Welcome to the latest installment of Dear Gaming As Women! We invite our readers to asks us anything – and we’ll do our best to offer informative, thought-provoking, and entertaining answers. In today’s letter, a reader wonders about interpreting blindess:
A friend of mine was talking about a character he created for a tabletop RPG. The character happens to be blind, so my friend says he always closes his eyes when he is in character. For some reason this bothered me, but I couldn’t quite explain why. I left it at that, but it made me wonder: how do we create characters that are awesome and interesting and, most importantly, different from ourselves, but make sure to be respectful of people with different perspectives than us?
Elin – I don’t find that he closes his eyes problematic by itself, it’s about how and why he does it. Does he close his eyes as a “funny” thing? That is probably not funny at all and quite disrespectful. But if he closes his eyes to better be able to get into the sensory world and perspective of someone who is blind? Then it might be really respectfully done and be a way to really try to explore how blind people experiences the world a bit differently.
The most important thing for me, to be able to play someone different from ourselves in a respectful way, is to do it in ways that aren’t just reproducing our biases and stereotypes about people. Take a look at Tyron Lannister for example: that character is a complete bastard, but he is a great character. He is a complex, fully fledged character, who is treated with respect. He defies the stereotypes our society has about little people, yet at the same time the series doesn’t make light of the problems little people can face in society (ableism, stereotypes about little people, not being seen as conventionally attractive, etc).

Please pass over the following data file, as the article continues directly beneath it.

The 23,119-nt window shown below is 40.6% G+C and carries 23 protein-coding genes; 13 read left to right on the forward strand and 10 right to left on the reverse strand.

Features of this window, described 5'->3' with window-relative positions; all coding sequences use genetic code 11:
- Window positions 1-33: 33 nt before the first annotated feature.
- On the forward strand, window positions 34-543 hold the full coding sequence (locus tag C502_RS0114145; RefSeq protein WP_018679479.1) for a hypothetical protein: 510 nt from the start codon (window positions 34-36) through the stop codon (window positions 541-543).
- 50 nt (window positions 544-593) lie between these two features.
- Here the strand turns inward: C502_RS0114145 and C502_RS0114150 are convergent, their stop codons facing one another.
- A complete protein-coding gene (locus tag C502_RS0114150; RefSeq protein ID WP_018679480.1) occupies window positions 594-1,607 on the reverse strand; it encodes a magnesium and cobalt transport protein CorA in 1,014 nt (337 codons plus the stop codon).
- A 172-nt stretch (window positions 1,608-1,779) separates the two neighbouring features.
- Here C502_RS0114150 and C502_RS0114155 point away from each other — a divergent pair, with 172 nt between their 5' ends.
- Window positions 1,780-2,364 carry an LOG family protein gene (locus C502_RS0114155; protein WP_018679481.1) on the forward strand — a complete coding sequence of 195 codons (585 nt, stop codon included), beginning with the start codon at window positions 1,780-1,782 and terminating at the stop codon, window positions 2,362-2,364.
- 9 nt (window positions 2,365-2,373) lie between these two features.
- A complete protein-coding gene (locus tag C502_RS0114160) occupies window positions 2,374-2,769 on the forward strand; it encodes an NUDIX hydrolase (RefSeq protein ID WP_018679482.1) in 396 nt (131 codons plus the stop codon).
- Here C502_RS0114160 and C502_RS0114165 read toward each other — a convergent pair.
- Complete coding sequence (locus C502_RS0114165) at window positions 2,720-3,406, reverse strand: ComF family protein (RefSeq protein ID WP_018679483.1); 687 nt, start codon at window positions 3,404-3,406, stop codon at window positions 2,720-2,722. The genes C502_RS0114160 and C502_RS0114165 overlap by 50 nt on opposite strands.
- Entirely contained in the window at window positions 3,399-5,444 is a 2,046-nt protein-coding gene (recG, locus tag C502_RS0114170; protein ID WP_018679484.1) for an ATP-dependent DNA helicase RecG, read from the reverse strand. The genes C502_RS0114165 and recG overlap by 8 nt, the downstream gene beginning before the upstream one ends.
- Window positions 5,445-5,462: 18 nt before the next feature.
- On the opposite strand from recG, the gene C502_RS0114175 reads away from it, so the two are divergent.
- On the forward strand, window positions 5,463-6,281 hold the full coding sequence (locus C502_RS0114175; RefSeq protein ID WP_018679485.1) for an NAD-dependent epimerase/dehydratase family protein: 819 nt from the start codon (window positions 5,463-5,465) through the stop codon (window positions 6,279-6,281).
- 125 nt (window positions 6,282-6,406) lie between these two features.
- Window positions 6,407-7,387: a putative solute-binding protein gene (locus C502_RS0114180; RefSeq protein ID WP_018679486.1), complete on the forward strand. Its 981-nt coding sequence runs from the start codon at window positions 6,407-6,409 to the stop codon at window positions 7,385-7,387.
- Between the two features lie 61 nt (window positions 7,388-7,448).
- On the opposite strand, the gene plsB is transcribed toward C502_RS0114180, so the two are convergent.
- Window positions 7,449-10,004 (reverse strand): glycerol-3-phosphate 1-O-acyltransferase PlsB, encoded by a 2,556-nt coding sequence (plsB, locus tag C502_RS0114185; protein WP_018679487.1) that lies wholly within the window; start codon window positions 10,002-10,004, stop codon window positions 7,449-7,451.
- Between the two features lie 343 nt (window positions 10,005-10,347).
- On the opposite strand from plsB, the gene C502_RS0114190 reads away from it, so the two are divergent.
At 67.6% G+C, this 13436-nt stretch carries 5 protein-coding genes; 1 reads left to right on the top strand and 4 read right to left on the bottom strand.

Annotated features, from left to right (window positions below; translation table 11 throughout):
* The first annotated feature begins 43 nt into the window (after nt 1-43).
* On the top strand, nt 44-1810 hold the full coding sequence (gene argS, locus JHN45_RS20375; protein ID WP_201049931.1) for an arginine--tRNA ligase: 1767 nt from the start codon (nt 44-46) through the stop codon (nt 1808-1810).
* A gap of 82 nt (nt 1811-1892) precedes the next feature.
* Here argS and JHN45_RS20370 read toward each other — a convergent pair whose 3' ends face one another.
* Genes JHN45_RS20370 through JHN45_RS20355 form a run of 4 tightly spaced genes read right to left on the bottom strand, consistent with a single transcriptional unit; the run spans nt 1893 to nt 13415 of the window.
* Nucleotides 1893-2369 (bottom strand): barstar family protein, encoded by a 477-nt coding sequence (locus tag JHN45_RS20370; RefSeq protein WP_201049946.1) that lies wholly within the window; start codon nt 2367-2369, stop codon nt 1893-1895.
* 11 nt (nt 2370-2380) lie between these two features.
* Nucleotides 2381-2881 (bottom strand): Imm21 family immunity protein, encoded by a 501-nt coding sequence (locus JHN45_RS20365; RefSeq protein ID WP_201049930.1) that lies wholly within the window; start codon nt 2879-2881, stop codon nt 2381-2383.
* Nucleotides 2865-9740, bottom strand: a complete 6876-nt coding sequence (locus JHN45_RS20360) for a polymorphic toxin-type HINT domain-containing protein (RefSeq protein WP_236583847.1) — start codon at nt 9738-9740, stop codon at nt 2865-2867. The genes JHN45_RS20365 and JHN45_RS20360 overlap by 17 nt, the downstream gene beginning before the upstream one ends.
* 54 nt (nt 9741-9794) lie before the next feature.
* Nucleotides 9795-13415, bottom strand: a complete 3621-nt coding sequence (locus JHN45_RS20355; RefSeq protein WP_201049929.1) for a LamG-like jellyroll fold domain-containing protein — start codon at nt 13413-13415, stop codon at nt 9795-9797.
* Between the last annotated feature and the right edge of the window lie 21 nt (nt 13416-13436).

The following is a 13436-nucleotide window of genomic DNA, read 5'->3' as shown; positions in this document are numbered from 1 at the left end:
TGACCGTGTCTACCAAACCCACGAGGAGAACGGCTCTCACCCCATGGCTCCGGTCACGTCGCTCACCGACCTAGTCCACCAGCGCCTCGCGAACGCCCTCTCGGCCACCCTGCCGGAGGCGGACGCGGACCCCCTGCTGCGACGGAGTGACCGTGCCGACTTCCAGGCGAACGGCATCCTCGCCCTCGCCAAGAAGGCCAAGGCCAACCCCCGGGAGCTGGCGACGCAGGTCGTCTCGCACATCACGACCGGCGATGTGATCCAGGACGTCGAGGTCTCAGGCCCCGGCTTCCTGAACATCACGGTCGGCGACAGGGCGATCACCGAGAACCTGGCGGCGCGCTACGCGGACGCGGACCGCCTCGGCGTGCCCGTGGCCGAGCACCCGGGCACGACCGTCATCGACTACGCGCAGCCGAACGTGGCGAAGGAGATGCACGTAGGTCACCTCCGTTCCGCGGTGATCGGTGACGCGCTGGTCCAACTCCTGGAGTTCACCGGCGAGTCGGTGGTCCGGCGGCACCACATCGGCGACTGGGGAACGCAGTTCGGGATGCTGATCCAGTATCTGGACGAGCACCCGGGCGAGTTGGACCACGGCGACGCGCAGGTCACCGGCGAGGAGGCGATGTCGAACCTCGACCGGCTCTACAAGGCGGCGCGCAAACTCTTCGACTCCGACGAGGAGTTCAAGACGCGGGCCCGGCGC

Avonelle – I have a few questions related to the discomfort you describe in relationship to his proclamation. I was playing through all the ways I’ve seen similar situations handled by players over the years, and I came up with a couple of scenarios.
Blind Blackface – You can’t paint your skin and know what it’s like to be African. You can’t put ear plugs in and know what it’s like to be deaf. You can’t emulate the effects of mutism by simply not-speaking. And certainly, if such an exercise is purely for entertainment, or worse, comedic value, I understand being uncomfortable. Perhaps a conversation about how being blind isn’t funny and closing your eyes and groping around dramatically is dismissive?
Heartless Disregard – I can deal with somebody roleplaying a limp or an amputation or other limitation when it’s done thoughtfully and regard to those who live in that reality. I don’t have the same comfort level when the roleplay becomes a caricature, or when it fails to explore the actual challenges faced. Play somebody with a disability, sure. Those citizens of the real world are contributing cast members in our daily life – let them be part of our play life. But don’t abandon the schtick when it gets inconvenient.
I suggest assessing where you are coming from in your objections – if he’s being callous, say so.
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